Copyright 2001

[ December 23rd 2001 ]

Harry Potter's international rollout has been swift and dominant, but with The Lord of the Rings: The Fellowship of the Ring hitting most territories last week, the boy wizard's domination of the overseas box office, which started five weeks ago in Blighty, is about to end.

In the U.K., Rings preemed unusually on a Wednesday - day and date with the U.S. and most other territories - to garner $3 million from 466 engagements. The Peter Jackson epic fell just shy of Harry's opening day take of $3.1 million on 507 but rang up a stronger per-screen average. The New Line pic nailed $11.5 million on its debut day in 13 territories including Denmark, Finland, France, Germany, Greece, Holland and Spain. But last week still belonged to the wee wizard of Hogwarts.

Lord Of The Rings has bowed in all major territories except Hong Kong, in which it opens this week, Eastern Europe and smaller Asian territories, which are slated for 2002. International weekly takings of $67 million, down from $80 million last week, boosted the movie's cume to $329 million. Harry Potter was still working magic in Germany, while newcomers What's the Worst That Could Happen? and Memento failed to spark much interest. One exhib blames negative reviews of Fox's What's the Worst That Could Happen? for dismal showing of $461,117 from 252 copies. BVI's Memento opened at No. 8 with $217,267 from 60 screens. With $3,621 per screen, one exhib says the mystery drama did well with arthouse crowds, but could have benefited from stronger marketing.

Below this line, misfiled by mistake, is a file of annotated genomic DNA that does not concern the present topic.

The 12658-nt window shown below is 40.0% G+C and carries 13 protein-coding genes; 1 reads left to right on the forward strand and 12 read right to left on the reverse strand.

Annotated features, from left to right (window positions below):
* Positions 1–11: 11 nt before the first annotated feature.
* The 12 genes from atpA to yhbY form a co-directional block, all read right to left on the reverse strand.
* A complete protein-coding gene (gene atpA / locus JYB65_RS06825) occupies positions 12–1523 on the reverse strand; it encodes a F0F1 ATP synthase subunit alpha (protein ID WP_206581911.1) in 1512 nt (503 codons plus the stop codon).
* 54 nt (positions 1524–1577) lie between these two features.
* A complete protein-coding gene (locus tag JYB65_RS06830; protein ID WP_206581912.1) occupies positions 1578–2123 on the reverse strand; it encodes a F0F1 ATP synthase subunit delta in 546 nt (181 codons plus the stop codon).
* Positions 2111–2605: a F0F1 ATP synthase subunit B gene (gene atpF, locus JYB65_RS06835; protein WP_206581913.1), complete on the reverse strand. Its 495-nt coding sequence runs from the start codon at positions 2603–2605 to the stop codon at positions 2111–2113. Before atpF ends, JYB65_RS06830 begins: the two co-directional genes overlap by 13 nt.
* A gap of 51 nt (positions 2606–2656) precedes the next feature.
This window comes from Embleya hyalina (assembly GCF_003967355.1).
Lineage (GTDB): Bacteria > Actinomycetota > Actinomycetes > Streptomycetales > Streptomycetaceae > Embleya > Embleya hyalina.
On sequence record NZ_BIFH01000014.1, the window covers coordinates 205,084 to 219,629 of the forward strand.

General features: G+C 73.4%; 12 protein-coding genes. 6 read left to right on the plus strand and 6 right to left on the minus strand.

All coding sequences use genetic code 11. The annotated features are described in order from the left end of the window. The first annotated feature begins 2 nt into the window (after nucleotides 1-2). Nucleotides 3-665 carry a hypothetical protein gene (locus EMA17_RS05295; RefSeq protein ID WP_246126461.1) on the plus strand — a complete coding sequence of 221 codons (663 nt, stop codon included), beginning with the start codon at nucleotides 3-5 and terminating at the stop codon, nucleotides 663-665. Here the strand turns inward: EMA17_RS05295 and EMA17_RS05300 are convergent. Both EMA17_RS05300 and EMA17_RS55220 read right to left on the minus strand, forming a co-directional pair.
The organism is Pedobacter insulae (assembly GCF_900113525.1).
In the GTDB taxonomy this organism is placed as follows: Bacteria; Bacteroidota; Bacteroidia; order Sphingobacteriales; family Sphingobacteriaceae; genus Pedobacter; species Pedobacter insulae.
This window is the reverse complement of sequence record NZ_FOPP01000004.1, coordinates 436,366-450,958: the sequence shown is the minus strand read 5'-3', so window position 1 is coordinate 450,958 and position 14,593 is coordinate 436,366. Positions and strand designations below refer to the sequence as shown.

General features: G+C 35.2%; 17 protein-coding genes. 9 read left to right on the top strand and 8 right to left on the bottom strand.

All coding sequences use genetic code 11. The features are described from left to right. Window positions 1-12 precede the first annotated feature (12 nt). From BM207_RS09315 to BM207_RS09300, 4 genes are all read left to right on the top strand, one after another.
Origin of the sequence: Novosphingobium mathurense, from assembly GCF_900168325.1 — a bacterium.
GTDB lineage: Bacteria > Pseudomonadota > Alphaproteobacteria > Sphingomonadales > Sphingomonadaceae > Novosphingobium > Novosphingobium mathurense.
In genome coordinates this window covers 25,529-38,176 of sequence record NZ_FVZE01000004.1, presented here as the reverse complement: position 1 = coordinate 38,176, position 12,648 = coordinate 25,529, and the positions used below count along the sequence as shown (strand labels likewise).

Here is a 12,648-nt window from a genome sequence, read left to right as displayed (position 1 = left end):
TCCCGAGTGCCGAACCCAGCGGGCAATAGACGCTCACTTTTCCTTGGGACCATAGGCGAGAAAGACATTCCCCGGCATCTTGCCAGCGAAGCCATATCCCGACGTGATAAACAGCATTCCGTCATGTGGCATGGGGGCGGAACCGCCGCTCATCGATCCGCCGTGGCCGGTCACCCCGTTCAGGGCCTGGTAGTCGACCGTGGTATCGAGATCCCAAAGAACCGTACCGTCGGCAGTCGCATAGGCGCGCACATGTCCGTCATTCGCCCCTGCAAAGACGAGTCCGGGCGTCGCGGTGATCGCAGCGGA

In South America, Harry faced a challenge from BVI's Monsters, Inc., which set a new industry record for an animated release in Mexico but dropped 60% in its second week in Argentina. The country was plagued with economic unrest that led to rioting, protest marches and the resignation of the country's president. Monsters has claimed $10.6 million from 1,325 houses in 20 markets since its first outing Nov. 28.

In Italy, Harry Potter maintained the top spot despite an onslaught from three strong newcomers: Eagle Pictures' Lara Croft: Tomb Raider, which earned a hearty $2,272,605 in six days on 352 screens; Medusa's local entry The Prince and the Pirate, from B.O. champ Leonardo Pieraccioni, which plundered a promising $2.4 million from 350 ships; and Medusa's Spy Game, which scored a solid $1.4 million from 140 prints.

Most significant of the arthouse entries and most likely to build over Christmas is Key Films' Monsoon Wedding, from director Mira Nair, which won the Golden Lion at the Venice fest in September. Six-day figure on 43 screens was $144,000. In Blighty, despite some decent reviews, The Deep End struggled to keep its head above water, while The 51st State showed good legs in lap two.

French B.O. was dominated by Harry Potter, while local laffer The Three Kings generated more than $3 million in B.O. to further boost the strong December showing of domestic fare. Toon Atlantis: The Lost Empire dropped 40% in its second lap in Japan but only 21% in Germany. It flew well below the radar on its first outing in Italy thanks to Harry Potter.

Japan's smash toon Spirited Away, which has garnered $224 million after 22 weeks in release in that single territory, began its international rollout with a launch in Hong Kong. Solid figures bettered local pic My Life as McDull. Tepid reviews ensured Fox's Gallic debut of Legally Blonde was less than stellar. One scribe moaned, "Barbie and her friends deserve better."

Fox preemed Moulin Rouge in China but, with the full week's figures unavailable, was able to report just the weekend cache of $141,998 from seven key cities. Pic's overseas cume is $109.9 million.

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